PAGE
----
Before KERNER, LINDLEY and SWAIM, Circuit Judges.
In January, 1943, plaintiff, a Chicago broker, contacted officials of The Vilter Manufacturing Company concerning a possible sale of the latter's business and assets. The ensuing negotiations were broken off in February, 1943, but were resumed late in March, 1944, after Jackson had succeeded in interesting one Owen Coon as potential purchaser. On February 27, 1945, Jackson and Coon went to Milwaukee, where the latter met defendant Goes, then Vilter's vice-president, and made an inspection of the plant. Subsequently, on March 7, Jackson proposed to Vilter's stockholders that they sell the company's assets to Coon for $1,200,000, stipulating that his commission would be 5% of the sale price. The stockholders suggested that $1,300,000 would be more nearly in line, and Jackson, although expressing doubt that Coon would meet that figure, said that he would attempt to procure a commitment for that amount. Subsequently, the stockholders agreed among themselves that they would be willing to sell the capital stock for $1,200,000.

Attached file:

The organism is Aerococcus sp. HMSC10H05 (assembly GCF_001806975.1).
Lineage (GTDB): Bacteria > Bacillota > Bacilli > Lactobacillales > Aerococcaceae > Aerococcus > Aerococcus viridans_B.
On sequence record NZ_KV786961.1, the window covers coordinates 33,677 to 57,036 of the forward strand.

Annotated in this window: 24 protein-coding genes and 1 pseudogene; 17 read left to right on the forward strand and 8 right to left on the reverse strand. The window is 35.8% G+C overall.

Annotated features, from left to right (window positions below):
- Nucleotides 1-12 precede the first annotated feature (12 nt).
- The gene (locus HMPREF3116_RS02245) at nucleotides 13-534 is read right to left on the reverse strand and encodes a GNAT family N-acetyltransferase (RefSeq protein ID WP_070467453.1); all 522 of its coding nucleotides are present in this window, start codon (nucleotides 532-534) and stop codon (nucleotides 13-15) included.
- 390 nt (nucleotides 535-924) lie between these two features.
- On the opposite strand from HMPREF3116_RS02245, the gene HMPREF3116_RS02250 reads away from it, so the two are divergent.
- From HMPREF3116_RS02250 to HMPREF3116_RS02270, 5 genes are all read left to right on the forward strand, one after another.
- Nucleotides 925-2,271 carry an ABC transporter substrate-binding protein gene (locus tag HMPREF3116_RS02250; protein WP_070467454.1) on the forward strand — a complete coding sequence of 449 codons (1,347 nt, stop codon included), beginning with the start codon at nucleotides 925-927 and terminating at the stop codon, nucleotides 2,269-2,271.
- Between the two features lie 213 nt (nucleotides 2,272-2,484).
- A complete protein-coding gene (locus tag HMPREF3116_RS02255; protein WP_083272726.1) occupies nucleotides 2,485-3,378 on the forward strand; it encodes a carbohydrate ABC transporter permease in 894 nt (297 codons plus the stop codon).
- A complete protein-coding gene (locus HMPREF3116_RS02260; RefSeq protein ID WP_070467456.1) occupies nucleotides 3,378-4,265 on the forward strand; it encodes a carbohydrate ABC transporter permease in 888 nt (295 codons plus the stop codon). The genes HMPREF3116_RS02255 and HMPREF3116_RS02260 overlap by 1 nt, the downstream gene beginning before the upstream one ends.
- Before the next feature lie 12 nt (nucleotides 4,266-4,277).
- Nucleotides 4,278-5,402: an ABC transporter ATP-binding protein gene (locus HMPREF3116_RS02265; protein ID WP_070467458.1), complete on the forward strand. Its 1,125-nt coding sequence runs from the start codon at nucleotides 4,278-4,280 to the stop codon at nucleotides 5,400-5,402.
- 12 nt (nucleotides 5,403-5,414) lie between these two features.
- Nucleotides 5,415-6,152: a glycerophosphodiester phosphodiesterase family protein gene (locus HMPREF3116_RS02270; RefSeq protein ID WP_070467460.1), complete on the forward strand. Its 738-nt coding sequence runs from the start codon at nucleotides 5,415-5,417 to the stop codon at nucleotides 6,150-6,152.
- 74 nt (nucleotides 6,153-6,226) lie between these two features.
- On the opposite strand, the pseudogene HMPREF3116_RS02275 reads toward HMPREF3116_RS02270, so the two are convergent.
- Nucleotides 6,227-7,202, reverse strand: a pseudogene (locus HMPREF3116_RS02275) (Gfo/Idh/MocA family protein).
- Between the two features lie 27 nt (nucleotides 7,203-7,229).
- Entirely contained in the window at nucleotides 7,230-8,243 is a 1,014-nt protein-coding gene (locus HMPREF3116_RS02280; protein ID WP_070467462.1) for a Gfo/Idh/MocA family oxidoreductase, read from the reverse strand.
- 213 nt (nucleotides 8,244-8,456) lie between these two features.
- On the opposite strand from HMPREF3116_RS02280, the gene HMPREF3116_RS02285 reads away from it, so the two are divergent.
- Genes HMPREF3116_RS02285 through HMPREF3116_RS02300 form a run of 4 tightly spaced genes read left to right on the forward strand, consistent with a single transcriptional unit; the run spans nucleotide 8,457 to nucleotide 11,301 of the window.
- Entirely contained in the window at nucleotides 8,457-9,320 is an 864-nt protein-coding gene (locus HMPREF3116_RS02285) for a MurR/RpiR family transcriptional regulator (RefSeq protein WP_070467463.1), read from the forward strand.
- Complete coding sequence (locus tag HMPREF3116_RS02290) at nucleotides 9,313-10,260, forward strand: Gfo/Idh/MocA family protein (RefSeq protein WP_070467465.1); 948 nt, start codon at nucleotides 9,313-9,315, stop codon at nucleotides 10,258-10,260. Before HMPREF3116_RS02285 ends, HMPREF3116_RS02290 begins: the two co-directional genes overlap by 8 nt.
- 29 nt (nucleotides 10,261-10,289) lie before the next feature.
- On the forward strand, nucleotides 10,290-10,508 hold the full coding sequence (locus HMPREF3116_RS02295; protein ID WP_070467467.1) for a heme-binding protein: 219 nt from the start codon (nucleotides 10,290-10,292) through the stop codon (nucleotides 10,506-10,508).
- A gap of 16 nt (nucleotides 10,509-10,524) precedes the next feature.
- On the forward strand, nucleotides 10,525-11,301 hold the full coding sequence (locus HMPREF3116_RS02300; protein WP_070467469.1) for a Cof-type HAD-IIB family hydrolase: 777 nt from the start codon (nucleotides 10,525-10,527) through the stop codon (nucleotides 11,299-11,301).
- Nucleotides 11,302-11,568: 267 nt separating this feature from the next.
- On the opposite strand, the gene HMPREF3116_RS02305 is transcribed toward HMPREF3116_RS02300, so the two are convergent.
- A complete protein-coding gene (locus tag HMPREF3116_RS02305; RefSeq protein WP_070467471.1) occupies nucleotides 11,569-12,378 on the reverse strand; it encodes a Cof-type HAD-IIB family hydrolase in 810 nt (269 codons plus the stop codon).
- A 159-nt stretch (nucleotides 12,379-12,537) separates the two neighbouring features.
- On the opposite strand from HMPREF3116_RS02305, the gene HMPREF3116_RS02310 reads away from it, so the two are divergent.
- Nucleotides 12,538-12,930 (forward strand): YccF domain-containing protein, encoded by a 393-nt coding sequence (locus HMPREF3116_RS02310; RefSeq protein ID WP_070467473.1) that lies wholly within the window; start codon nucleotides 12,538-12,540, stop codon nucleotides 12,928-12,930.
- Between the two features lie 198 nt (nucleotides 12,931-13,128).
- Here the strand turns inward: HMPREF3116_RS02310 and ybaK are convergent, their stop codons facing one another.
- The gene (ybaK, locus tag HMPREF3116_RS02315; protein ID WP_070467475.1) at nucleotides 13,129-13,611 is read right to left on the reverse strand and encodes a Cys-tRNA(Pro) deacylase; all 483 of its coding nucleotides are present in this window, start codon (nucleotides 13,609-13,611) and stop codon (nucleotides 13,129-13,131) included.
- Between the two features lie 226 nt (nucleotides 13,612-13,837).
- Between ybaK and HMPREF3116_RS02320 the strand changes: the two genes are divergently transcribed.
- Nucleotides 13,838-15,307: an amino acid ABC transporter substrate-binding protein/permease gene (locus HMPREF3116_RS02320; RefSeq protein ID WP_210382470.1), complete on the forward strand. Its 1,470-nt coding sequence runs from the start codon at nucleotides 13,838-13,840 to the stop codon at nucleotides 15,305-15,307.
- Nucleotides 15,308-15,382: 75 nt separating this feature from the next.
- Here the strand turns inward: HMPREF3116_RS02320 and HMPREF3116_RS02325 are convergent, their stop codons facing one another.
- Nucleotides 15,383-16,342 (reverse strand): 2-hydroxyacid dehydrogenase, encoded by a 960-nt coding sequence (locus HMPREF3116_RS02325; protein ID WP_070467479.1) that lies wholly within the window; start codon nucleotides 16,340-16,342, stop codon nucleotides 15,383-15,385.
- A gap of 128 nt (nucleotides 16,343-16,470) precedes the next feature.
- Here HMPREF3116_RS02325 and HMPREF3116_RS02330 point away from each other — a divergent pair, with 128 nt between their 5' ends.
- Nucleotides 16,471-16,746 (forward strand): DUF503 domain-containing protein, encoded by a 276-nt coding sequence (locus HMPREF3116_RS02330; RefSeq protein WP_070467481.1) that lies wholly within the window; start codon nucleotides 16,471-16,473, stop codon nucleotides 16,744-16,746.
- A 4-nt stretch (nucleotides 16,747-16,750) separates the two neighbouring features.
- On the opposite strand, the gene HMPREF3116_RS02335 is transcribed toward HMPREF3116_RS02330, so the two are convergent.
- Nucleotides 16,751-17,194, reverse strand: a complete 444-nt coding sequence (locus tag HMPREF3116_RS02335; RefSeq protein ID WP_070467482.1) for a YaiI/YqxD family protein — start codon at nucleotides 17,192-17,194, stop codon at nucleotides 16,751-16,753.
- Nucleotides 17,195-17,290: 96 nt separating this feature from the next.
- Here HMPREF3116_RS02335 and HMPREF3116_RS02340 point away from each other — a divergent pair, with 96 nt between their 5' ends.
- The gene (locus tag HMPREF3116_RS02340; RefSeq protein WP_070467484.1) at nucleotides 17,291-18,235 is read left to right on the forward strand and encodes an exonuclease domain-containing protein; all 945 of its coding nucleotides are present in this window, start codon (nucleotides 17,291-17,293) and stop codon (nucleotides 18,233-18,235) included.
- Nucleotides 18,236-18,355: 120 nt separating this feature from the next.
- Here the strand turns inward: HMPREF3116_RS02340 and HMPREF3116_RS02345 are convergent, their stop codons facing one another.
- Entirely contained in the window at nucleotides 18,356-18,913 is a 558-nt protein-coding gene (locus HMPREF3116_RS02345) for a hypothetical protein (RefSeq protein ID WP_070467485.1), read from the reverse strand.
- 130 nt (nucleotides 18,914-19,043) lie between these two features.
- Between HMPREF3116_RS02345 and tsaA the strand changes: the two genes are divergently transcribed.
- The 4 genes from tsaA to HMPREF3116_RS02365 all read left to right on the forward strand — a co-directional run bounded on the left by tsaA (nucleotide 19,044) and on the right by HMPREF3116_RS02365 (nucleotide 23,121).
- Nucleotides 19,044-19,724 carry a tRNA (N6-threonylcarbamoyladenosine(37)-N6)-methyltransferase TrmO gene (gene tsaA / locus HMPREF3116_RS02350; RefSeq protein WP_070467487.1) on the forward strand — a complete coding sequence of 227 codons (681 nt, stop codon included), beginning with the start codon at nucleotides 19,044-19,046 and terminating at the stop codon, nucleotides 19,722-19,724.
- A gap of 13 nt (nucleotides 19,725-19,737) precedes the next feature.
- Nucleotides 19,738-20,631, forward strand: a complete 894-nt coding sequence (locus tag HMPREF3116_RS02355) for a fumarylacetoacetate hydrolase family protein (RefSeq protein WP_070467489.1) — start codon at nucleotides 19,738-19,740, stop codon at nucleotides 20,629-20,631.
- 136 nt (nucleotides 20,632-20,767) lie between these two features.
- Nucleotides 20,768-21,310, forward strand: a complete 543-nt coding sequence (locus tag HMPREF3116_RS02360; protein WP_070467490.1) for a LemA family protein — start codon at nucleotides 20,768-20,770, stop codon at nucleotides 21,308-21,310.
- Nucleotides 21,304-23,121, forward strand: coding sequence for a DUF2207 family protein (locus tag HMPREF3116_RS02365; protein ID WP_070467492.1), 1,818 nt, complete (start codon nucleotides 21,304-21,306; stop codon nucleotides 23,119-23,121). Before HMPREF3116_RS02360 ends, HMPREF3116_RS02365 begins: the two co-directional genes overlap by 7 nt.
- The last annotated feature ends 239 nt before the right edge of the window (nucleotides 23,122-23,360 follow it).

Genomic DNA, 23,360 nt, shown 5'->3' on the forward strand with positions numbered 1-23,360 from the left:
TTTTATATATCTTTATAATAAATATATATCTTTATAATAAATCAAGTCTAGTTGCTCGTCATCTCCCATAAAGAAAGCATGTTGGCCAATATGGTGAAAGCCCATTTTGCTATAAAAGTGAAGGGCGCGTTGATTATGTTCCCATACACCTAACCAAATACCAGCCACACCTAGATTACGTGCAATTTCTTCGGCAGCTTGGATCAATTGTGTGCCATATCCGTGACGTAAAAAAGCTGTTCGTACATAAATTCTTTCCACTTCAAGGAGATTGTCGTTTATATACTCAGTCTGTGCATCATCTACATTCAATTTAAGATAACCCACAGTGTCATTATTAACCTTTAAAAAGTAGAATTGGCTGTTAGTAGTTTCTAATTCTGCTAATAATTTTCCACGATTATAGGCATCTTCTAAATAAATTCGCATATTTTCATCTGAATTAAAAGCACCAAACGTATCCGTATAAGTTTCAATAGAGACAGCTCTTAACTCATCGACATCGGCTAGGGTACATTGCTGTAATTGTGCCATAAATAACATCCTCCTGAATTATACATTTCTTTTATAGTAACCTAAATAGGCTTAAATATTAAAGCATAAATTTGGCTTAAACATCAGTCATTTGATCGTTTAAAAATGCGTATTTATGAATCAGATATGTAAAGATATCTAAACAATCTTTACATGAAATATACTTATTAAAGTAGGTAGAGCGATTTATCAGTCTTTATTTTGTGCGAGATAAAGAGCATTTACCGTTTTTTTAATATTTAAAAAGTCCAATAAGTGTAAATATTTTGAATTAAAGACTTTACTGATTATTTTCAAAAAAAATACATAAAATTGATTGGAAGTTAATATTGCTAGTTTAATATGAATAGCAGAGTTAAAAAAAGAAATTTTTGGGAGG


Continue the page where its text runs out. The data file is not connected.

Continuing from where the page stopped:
On April 2, 1945, at a second meeting in Milwaukee, Coon told defendants he was not averse to paying $1,200,000 for the assets, provided $900,000 of this amount be paid in cash and the balance secured by a purchase-money mortgage. However, there was extended testimony to the effect that Coon, though requested so to do, refused to make an earnest payment or to sign an agreement, but that, stating that, inasmuch as he was about to leave for Mexico and desired that his lawyer, his auditor, and his engineer make further investigations during his absence, he wanted it understood that he was not binding himself to purchase the property and that Vilter was not bound to sell it to him. While Coon was in Mexico, Vilter's officials began negotiations with another prospective buyer and before Coon's return, defendants had sold all their stock to Foundations, Inc., a Wisconsin corporation. Jackson's subsequent demand of $60,000 for "services rendered re sale of Vilter Manufacturing Company" having been refused, this suit was instituted.